It was not what they had expected would happen at all.
I was harangued in front of the school
on the grounds that I was not intelligent,
I was a freak, just a storehouse of knowledge
who had accidentally managed to answer all the questions on the examination.
I think...
the demeaning... and ill-treatment of that kind
with many children would be fatal.
It would drive them into depression,
loss of all self-esteem.
I often thought I had low self-esteem, but it wasn't.
It was really a feeling
that I was at war with the establishment, always.
And it doesn't hurt to get warned about them, to deal with them,
at an early age and use it to fight my battles in life from then on.
Lovelock's radical idea about the earth certainly went against the scientific consensus of the day.
It had emerged from his work at NASA,
but it wasn't until he was back in the UK that it was given a name.
It wasn't called Gaia then.
It wasn't until about two years later when my friend and neighbour,
William Golding, the celebrated author,
suggested that if I was going to have ideas, large ideas like that
about the earth, I'd better have a proper name, and he said,
"And I suggest Gaia, the Greek goddess. "
'We have a statue which is supposed to represent Gaia here. '
I don't go out and pray before it in the morning before I start work or anything like that.
The first paper that named Gaia was entitled "Gaia As Seen Through The Atmosphere. "
One of the most important things about Gaia is its ability to self-regulate,
to keep the temperature, for example, constant,
to keep the amount of the various gases in the air within certain ranges,
so as always to keep the planet habitable.
It was life that regulated the planet and looked after the atmosphere and the climate.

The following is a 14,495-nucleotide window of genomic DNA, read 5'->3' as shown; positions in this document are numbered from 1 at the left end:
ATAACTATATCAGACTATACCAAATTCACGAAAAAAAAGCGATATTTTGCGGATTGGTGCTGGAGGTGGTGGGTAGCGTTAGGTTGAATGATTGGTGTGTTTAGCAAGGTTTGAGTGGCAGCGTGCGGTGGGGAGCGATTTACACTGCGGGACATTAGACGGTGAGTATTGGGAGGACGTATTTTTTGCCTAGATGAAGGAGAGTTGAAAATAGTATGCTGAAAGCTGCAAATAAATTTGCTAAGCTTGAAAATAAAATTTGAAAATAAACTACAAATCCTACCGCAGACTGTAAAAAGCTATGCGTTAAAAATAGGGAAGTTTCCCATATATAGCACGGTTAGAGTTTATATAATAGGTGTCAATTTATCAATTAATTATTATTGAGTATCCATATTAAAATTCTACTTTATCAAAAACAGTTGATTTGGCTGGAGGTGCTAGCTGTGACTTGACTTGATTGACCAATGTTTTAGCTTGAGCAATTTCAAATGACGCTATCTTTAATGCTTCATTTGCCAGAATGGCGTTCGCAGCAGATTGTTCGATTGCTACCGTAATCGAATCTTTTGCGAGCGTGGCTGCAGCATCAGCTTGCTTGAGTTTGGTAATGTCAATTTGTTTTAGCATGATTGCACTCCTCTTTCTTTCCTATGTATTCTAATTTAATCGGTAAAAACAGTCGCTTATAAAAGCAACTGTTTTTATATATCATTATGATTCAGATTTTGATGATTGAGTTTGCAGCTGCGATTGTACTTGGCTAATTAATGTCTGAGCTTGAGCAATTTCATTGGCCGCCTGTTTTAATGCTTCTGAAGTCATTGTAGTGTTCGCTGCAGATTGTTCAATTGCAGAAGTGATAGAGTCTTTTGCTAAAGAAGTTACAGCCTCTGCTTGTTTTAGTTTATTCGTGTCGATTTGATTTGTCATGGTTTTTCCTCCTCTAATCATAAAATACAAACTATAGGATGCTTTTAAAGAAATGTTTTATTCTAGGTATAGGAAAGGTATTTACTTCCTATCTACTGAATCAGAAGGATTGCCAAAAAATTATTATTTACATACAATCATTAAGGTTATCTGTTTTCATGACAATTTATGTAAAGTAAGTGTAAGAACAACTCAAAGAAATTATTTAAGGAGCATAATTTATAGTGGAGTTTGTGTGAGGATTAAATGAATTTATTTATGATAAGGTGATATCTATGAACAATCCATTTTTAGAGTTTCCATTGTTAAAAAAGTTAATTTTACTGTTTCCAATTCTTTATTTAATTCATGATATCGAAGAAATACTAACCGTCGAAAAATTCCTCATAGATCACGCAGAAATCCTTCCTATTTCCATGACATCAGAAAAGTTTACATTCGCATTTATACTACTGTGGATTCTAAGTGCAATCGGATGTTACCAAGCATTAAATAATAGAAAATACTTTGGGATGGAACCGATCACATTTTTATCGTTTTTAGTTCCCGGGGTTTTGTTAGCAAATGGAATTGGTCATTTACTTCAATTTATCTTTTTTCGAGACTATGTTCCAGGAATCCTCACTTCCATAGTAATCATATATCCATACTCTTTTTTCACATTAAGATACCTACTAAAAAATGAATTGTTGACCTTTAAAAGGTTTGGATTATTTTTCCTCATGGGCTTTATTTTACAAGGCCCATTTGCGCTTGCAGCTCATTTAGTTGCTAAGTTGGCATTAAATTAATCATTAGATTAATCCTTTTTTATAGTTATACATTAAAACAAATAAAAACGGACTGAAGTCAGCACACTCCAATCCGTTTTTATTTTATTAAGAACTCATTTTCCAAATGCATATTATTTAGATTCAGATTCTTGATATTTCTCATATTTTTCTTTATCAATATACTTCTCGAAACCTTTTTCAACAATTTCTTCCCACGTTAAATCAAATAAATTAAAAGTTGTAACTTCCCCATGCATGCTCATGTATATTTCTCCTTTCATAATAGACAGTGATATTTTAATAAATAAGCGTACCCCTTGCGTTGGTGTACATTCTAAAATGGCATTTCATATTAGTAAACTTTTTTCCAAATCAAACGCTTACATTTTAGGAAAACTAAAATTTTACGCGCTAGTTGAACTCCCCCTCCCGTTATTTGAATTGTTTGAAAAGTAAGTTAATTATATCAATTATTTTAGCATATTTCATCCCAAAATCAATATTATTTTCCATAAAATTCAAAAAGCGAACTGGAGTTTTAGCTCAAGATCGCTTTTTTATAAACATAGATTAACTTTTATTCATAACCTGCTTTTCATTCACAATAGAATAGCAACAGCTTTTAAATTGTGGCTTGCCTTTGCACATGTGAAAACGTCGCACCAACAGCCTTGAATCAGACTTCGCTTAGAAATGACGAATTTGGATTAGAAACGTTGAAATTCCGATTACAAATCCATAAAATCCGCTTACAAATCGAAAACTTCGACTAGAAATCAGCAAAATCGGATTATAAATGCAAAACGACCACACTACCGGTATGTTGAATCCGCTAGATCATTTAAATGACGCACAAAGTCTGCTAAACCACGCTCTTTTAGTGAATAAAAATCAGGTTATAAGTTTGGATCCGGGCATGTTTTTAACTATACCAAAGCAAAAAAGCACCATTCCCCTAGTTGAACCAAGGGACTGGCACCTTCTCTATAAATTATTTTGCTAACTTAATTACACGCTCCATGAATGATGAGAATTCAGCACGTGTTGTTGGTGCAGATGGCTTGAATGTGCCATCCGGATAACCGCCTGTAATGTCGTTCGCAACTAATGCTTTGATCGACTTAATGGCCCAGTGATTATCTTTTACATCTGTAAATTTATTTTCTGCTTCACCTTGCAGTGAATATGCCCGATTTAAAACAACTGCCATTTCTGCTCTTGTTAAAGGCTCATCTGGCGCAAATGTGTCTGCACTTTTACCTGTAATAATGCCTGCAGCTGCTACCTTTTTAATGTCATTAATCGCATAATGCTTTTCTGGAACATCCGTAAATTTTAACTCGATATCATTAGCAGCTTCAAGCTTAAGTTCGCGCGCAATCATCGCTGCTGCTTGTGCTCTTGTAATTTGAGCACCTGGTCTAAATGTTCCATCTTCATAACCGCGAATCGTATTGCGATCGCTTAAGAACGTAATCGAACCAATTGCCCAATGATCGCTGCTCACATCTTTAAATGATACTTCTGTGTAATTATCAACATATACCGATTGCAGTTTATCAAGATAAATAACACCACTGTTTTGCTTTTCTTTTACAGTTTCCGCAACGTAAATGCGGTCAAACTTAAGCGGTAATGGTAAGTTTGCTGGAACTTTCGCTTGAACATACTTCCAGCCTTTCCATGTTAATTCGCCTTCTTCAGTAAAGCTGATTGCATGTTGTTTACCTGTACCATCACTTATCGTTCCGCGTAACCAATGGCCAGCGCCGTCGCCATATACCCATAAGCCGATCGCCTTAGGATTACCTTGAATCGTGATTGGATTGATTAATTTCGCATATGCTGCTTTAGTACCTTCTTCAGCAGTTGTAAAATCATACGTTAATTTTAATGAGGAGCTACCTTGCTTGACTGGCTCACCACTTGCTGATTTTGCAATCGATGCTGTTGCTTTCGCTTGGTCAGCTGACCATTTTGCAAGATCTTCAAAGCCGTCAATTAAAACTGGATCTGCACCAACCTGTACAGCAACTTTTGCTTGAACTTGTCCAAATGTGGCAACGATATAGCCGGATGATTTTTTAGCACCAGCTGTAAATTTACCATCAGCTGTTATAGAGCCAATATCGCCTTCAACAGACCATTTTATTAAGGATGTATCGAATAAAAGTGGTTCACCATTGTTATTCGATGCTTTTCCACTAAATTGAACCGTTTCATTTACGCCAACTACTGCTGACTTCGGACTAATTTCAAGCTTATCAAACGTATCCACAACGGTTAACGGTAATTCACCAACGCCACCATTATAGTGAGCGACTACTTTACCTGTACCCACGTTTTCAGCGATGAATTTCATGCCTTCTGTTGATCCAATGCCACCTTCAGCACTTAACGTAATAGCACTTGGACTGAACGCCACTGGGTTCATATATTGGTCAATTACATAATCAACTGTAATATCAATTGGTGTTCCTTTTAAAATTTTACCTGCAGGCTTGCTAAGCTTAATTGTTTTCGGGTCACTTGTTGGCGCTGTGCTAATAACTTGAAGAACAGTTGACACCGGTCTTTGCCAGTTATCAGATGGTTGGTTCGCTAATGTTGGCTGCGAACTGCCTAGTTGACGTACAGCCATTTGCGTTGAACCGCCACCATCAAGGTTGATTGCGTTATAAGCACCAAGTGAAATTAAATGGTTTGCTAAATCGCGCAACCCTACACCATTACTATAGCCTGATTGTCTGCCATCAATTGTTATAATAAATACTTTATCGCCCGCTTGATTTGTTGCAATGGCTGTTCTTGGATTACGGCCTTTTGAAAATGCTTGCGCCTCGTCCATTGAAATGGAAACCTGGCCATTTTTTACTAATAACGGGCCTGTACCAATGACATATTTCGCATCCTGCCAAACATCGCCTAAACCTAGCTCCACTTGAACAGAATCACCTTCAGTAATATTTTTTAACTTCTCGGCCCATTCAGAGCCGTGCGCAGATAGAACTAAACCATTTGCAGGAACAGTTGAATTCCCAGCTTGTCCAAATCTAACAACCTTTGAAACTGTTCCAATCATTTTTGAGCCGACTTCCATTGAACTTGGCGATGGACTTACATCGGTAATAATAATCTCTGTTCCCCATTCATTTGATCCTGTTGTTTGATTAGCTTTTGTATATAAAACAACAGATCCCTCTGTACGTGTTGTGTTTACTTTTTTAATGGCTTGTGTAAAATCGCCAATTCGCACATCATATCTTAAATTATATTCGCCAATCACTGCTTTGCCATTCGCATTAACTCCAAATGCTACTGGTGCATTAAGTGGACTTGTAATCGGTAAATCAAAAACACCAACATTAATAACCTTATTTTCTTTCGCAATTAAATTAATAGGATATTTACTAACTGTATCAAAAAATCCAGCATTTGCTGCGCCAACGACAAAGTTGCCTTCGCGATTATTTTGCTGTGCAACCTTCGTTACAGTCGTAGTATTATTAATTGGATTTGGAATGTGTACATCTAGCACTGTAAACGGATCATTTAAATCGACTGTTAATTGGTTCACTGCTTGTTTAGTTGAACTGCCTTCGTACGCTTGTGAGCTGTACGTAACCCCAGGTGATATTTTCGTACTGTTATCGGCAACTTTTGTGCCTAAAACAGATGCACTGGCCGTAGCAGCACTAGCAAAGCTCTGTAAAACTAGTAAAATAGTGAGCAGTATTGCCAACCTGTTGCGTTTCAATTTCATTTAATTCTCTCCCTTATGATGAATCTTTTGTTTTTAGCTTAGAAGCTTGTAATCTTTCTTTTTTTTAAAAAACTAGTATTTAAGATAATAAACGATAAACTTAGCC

After I formulated Gaia, the evidence for it began gradually to emerge.
To give an example, the production by organisms that live in the ocean
of a strange gas called dimethyl sulphide.
What happens is, if the ocean's surface water gets warm, the algae grow better.
It's like the growth of all organisms.
It's faster when it's warmer.
And as they grow better, they produce more of the gas dimethyl sulphide,
which vents into the atmosphere and ultimately causes a cloud layer to form over the ocean surface.
The clouds are white and they reflect sunlight back to space,
and so the more the algae grow, the cooler the earth gets.
Why should the algae want to do that?
Well, the reason is,
they have a need to keep the ocean surface waters cool,
because once the ocean surface water rises
above about 14 degrees Celsius,
it stratifies, and then the nutrients
that are in the lower water cannot enter that top layer,
and so the algae living there die of lack of food, quite simply.
So they have a strong vested interest in doing anything
that will stop the top layer of water from rising above 14 Celsius.
So you've got a nice thermostated mechanism there, and the whole thing's beautifully stable.
So there was one of the great natural cycles at last explained properly.
And it was a small triumph of Gaia,
which didn't really hit the fan to any extent. Nobody was interested.
So it left me with no option but to write a book.
"If Gaia does exist, then we may find ourselves -
"and all other living things - to be parts and partners
"of a vast being who, in her entirety,
"has the power to maintain our planet as a fit and comfortable habitat for life. "
There was a lot missing,
but it was a skeleton of what... of the body of theory that was to develop.
We believe in one God...
CONGREGATION:.. the Father Almighty, maker of heaven and earth, of all that is seen and unseen...
I was astonished, quite astonished, to receive letters and phone calls from religious people.
One that I remember particularly was the Bishop of Birmingham, Hugh Montefiore.
It made me think of what theologians call the Imminence of God.
That is to say, the Holy Spirit of God working within creation,
and the way in which the cybernetic controls are set up
and make life optimal for human beings to appear in so many different ways,
which he describes, that immediately put me in mind of the Holy Spirit working within creation.
Christ is risen. Christ will come again.
I found it very easy to engage with people who are religious
if they want to think of Gaia as an example of God's creation, a living thing that God created.
I'm not saying I think that, but it's a way for them to think about it.
# Sweet child in time... #
I was even more astonished with the interest that the New Age...
which was a world I'd not even encountered at all before that.